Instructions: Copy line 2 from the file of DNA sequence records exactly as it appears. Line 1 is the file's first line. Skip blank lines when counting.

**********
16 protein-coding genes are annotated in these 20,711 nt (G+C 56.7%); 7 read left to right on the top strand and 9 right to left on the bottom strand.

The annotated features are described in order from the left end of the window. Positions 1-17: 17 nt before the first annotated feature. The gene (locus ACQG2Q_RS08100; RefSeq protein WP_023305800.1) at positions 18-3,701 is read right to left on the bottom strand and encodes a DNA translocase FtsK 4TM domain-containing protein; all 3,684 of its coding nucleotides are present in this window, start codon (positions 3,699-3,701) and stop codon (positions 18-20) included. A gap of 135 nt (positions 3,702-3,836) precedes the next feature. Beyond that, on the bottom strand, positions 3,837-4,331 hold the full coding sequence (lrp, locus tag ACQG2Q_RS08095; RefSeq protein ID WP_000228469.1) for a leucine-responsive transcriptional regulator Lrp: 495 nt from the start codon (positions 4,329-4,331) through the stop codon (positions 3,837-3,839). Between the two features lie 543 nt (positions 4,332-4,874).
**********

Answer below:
The annotated features are described in order from the left end of the window. Positions 1-17: 17 nt before the first annotated feature. The gene (locus ACQG2Q_RS08100; RefSeq protein WP_023305800.1) at positions 18-3,701 is read right to left on the bottom strand and encodes a DNA translocase FtsK 4TM domain-containing protein; all 3,684 of its coding nucleotides are present in this window, start codon (positions 3,699-3,701) and stop codon (positions 18-20) included. A gap of 135 nt (positions 3,702-3,836) precedes the next feature. Beyond that, on the bottom strand, positions 3,837-4,331 hold the full coding sequence (lrp, locus tag ACQG2Q_RS08095; RefSeq protein ID WP_000228469.1) for a leucine-responsive transcriptional regulator Lrp: 495 nt from the start codon (positions 4,329-4,331) through the stop codon (positions 3,837-3,839). Between the two features lie 543 nt (positions 4,332-4,874).